‘The Accountant’ (November 3)

Think “Jason Bourne” meets Rain Man in this taut thriller starring Ben Affleck as an autistic math genius who works as an accountant for criminal organisations and moonlights as a vigilante. There are shades of Affleck’s Batman, but with less dialogue — because, as his character admits, he has “difficulties socialising.” [P.T.]

‘Nocturnal Animals’ (November 10)

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Fashion icon Tom Ford won raves for his 2009 directing debut, A Single Man. He’s back with a mind-teaser about an L.A. art dealer (Amy Adams) whose ex-husband has written a brutal novel about a couple (Jake Gyllenhaal and Isla Fisher) that she thinks is them. Can Ford blend fact and fiction into a provocative Hitchcockian thriller? We’re betting on it. [P.T.]

‘Fantastic Beasts and Where to Find Them’ (November 18)

Hold on to your wands, Pottermaniacs. Harry the boy wizard makes no appearance in Fantastic Beasts, which focuses on Newt Scamander (Eddie Redmayne), a British “Magizoologist” who lets his magic out of the bag when fantastic creatures leap from his briefcase in New York. J.K. Rowling wrote the screenplay (her first) — which Redmayne says “blew my mind” when he read it. [P.T.]

‘Rogue One: A Star Wars Story’ (December 15)

A stand-alone Star Wars focuses on Felicity Jones’ scrappy thief and a handful of other criminal types being recruited by rebel fighters to steal something that could make or break the alliance’s future: the Death Star blueprints. (We assume the folks behind this will do a better job with the Dirty Dozen-style storyline than Suicide Squad did.) It’s a genius idea for a prequel — even promising a Darth Vader sighting. [P.T.]

‘Moana’ (December 26)

Disney’s first animated feature about a Polynesian princess (voiced by Hawaiian teen Auli’i Cravalho) has music from Hamilton‘s Lin-Manuel Miranda, who tweeted, “I played a new tune for my wife…  She got teary, and she’s the toughest.” We’re in. [P.T.]

‘Assassin’s Creed’ (January 1)

You’ll get your dramatic, serious Michael Fassbender in early September, when the romantic tragedy The Light Between Oceans comes out; now comes the action-hero, popcorn-entertainer version. The Oscar nominee stars as a convict who’s executed — only to wake up, find out he’s still alive and is the key to government types gaining memories of his ancestor during the Spanish Inquisition. (Don’t ask.) Can a movie adaptation of a popular video game do justice to its source material? Maybe see what the people behind Warcraft have to say about that. [P.T.]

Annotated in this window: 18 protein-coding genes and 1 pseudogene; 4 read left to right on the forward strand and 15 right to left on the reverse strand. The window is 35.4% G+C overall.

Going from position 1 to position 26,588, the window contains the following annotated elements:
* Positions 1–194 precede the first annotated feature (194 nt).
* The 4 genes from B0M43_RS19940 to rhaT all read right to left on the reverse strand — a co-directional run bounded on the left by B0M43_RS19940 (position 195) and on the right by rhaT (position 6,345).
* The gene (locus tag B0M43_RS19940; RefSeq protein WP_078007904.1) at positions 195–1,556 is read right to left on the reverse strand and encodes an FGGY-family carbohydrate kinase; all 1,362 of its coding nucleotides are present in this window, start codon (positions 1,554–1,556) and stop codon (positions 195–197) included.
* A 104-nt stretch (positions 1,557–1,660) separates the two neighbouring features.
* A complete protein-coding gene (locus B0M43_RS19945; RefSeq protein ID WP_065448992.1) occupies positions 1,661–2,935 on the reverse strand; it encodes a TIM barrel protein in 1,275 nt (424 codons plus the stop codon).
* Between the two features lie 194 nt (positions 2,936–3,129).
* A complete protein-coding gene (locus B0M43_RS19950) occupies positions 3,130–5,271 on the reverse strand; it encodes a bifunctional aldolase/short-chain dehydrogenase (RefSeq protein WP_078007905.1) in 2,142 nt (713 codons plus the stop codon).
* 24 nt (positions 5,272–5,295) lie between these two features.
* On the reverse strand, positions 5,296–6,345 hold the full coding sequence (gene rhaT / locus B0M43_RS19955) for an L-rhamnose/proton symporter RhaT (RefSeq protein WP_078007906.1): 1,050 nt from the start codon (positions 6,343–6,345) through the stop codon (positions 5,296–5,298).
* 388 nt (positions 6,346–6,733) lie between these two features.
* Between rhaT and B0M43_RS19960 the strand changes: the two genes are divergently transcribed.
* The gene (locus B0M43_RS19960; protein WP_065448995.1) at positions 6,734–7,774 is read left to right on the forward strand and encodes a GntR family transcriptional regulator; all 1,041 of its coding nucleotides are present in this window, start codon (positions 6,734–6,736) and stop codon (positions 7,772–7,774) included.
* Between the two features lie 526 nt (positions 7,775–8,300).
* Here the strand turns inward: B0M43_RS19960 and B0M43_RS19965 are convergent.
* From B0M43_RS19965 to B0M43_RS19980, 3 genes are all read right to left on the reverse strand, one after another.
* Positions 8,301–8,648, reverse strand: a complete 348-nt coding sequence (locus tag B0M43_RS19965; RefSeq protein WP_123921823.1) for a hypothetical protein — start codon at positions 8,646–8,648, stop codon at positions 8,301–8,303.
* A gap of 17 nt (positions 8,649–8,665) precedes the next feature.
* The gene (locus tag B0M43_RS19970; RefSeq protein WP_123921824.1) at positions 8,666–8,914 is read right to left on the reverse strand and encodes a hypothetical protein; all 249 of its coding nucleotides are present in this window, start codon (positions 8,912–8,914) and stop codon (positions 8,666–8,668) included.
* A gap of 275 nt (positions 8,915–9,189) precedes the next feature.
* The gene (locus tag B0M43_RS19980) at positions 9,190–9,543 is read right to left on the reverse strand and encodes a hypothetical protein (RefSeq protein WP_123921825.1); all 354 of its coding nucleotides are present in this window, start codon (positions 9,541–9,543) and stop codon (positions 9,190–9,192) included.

‘Passengers’ (January 1)

Chris Pratt knows from guarding a galaxy. But how will he do stranded on a spaceship for 120 years with just one person for company? Since that person is Jennifer Lawrence, we’re guessing he’ll do just fine. [P.T.]

‘Billy Lynn’s Long Halftime Walk’ (January 12)

Iraq war hero Billy Lynn (Joe Alwyn) is being honoured at the Super Bowl with a halftime show that groundbreaking director Ang Lee interrupts with gory combat flashbacks. Lee filmed at an eye-frying 120 frames per second, nearly five times the norm — so prepare for full immersion. [P.T.]

‘Loving’ (January 12)

Put Ruth Negga high on your list for a Best Actress Oscar. She plays Mildred Loving, a black woman prosecuted in Virginia in 1958 for daring to marry a white man (a superb Joel Edgerton). Unbelievable? Sadly, it’s a true story, and director Jeff Nichols wisely lets the drama and pathos come out in Negga’s haunted eyes. [P.T.]

‘Patriots Day’ (January 26)

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A movie, directed by actioner Peter Berg, about the 2013 Boston Marathon bombing — too soon? Boston’s Mark Wahlberg, playing a cop, felt a “huge pressure to get this right.” It’s the kind of risk that makes the fall film season worth waiting for all year. [P.T.]

‘Manchester by the Sea’ (January 26)

No film this year will move you more with its humor, heart and humanity than director Kenneth Lonergan’s Manchester by the Sea. Casey Affleck gives the performance of his career as a handyman torn by family tragedy. Michelle Williams, as his ex-wife, has never been better. In his third film (after You Can Count on Me and Margaret), Lonergan turns life’s turmoil into a masterpiece. [P.T]

‘The Birth of a Nation’ (February 2)

Get ready for a new landmark in American cinema. Sharing a title, but nothing else, with D.W. Griffith’s 1915 silent-screen polarizer that lauded the KKK, The Birth of a Nation celebrates a bloody 1831 
slave rebellion. Led by Nat Turner (Nate Parker), a Virginia-born slave and Baptist preacher, the revolt is a massacre, a literal race riot. Star, writer and debuting director Parker (currently mired in controversy) is brilliant and blistering in all departments. Even when he overreaches, Parker electrifies, showing that, then and now, black lives matter. [P.T.]